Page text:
Learning Innovation Unit, Dublin City University
Learning Innovation Unit
Learning Innovation Fund Awards
Brien Nolan - Developing Case Studies for Maths and Science Tutor/Demonstrator Training
School or Unit
Odilla Finlayson, Chemical Sciences, odilla.finlayson@DCU.ie
Eilish.McLoughlin, Physical Sciences, eilish.mcloughlin@DCU.ie
Michael Parkinson, Biotechnology, michael.parkinson@DCU.ie
Case studies can be used in tutor/demonstrator training in much the same way as they are used in business and legal education: the group study and discussion of fictional but realistic scenarios (describing situations that arise in and around tutorials and laboratory classes) can accelerate knowledge and experience. Their use formed the basis of an element of the tutor training programme for new tutors in the School of Mathematical Sciences in September 2005 using materials developed by Prof Solomon Friedberg of Boston College, the pioneer in this area. The aim of this project is to recruit a team of experienced tutors and laboratory demonstrators and to develop with them similar training materials relevant to the Irish system. These will then be used for tutor/demonstrator training in the Faculty of Science and Health (FSH).
5. Learning Innovation (5.1 Supporting Excellence in Teaching); 3. Enhanced Learner Achievement (3.3 Retention and Progression; 3.5 Increased Quality of Experience for Postgraduate Students)
5.1 Excellence in teaching
The principal aim of this project is to develop a training initiative for science tutors and demonstrators in DCU to enable them to better serve the learning needs of the undergraduate students in their classes and laboratories. This will provide a new strand of the tutor/demonstrator training programme and thus support excellence in a key interface between learners and teachers.
3.3 Retention and progression
Tutorials and/or laboratory classes form an essential component of nearly every maths and science module in DCU, and thus the presence of better prepared tutors/demonstrators will contribute to a better learning experience for students and will feed directly into the maintenance of standards and contribute to improved retention and progression rates.
3.5 Quality of postgraduate experience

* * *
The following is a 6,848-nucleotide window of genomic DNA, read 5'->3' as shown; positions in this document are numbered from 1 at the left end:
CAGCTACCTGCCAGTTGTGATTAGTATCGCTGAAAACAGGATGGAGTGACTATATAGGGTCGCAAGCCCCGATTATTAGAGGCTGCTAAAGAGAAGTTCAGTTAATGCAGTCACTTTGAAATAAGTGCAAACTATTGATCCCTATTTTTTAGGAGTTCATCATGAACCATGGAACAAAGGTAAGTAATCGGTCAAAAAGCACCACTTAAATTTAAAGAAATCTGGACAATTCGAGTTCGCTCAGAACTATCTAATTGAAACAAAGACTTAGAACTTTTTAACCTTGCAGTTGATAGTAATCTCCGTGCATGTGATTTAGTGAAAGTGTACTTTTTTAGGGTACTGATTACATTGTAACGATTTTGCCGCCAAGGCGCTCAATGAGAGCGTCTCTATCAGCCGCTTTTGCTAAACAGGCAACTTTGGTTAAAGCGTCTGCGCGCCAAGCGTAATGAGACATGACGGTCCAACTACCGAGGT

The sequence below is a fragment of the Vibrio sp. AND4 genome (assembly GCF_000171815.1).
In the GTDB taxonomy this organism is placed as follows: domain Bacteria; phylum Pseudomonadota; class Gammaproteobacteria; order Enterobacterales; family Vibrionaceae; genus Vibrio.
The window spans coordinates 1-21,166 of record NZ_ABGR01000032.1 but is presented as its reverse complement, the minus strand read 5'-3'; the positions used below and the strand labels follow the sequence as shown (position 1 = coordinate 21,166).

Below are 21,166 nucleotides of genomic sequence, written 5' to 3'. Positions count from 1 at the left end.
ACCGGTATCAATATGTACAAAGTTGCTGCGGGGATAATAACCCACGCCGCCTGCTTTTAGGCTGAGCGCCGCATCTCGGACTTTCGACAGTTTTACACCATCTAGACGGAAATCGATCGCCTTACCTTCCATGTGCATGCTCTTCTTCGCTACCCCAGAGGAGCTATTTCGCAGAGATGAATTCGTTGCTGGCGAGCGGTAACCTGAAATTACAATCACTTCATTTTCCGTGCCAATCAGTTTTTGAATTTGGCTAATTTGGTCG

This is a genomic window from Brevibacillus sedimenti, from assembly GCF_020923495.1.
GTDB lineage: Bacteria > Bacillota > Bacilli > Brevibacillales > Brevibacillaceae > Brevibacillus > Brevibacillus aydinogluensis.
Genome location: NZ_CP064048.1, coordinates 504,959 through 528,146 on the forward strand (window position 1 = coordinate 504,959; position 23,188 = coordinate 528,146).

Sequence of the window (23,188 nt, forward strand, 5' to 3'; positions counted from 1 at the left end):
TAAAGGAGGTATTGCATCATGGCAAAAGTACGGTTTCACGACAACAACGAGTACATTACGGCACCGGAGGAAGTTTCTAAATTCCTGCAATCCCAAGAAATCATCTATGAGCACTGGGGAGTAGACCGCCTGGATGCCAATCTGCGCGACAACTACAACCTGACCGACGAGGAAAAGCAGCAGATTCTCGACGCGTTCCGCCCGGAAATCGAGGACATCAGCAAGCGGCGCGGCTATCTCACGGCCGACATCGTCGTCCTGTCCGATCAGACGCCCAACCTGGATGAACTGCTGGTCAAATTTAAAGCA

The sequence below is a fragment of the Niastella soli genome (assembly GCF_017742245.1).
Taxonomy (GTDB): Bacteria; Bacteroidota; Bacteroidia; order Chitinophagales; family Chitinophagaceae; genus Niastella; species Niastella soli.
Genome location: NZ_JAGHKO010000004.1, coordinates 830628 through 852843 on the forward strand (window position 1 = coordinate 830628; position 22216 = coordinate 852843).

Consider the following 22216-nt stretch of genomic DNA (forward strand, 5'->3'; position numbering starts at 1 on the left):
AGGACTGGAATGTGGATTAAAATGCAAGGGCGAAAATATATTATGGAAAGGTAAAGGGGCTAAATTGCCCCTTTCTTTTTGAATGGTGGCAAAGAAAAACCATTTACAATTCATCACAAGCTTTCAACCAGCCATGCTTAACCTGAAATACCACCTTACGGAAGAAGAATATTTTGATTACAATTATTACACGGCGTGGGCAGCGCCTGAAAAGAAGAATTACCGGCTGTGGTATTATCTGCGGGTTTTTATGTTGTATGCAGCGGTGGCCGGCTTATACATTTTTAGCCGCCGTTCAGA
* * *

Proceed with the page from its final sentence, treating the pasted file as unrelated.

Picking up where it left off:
Tutors and demonstrators undertaking the new training programme will benefit from the training and other transferrable skills that the initiative seeks to engender.
The applicants and 12 experienced tutors/demonstrators (3 from each School) will carry out the project. 8 new tutors/demonstrators will be involved in the final phase of the project.
(S1) Recruitment of tutors/demonstrators, distribution of documentation. [03/06]
(S2) First day-long workshop. Discussion of issues that arise in tutorials and laboratory classes; development of Case outlines. Selection of 4 teams of 3 to author 1 Case each covering general issues; School-based teams of 3 to author 2 Cases each on discipline-specific issues. [04/06]
(S3) Tutors/demonstrators draft scenarios, submit for editing. [05-06/06]
(S4) Second day-long workshop. Critical discussion of the cases to generate ideas for revision. [07/06]
(S5) Revisions by authors; submission for final editing and collating; publication on website. [08/06]
(S6) Use of Case Studies in tutor/demonstrator training. [09/06]
(S7) Half-day workshop for revision of Cases by 8 new tutors/demonstrators who used them in their training. [12/06]
The bulk of the work for tutors/demonstrators (postgraduate research students) takes place out of term, so the indicated timeline (03-09/06) is realistic.
The project will address these objectives of the LI Strategic Plan.
(i) Supporting Excellence in Teaching. Enhancing the quality of teaching undertaken by science tutors/demonstrators will do this.
(ii) Retention and progression. Having better tutors/demonstrators in place will support student learning, leading to improvements in standards generally and contributing to improved retention and progression rates.
(iii) Quality of postgraduate experience. The training materials developed will provide postgraduate students with important transferable skills.
The pedagogical bases for this project are twofold.
(i) Importance of training for trainers, as reported in a wealth of sources (see the Glenn Report "Before It's Too Late: A Report to the Nation from the National Commission on Mathematics and Science Teaching for the 21st Century" (US Department of Education, September 2000).
(ii) Effectiveness of the Case Method as an educational tool (e.g. Barnes, Christensen and Hansen, Teaching and the Case Method, Harvard Business School Press, 1994.)
The impact of the project on undergraduate learning will be through the provision of better trained tutors/demonstrators. This will be gauged by quality of laboratory reports and discussions and by analysing student feedback on tutors and tutorials in annual surveys.
First year students in science spend 10hrs per week under the guidance of tutors and demonstrators. This project will directly impact on at least 48,000 student contact hours (taking first year FSH students alone). Hours involved in subsequent years more than treble this figure.
The impact on the postgraduate experience will also be evaluated. How well new tutors/demonstrators feel they have been prepared for tutoring/demonstrating will be assessed. Their opinions will be surveyed before and after they have undertaken tutorial/lab work and will be compared with opinions from previous tutors/demonstrators who did not undertake the Case Studies training.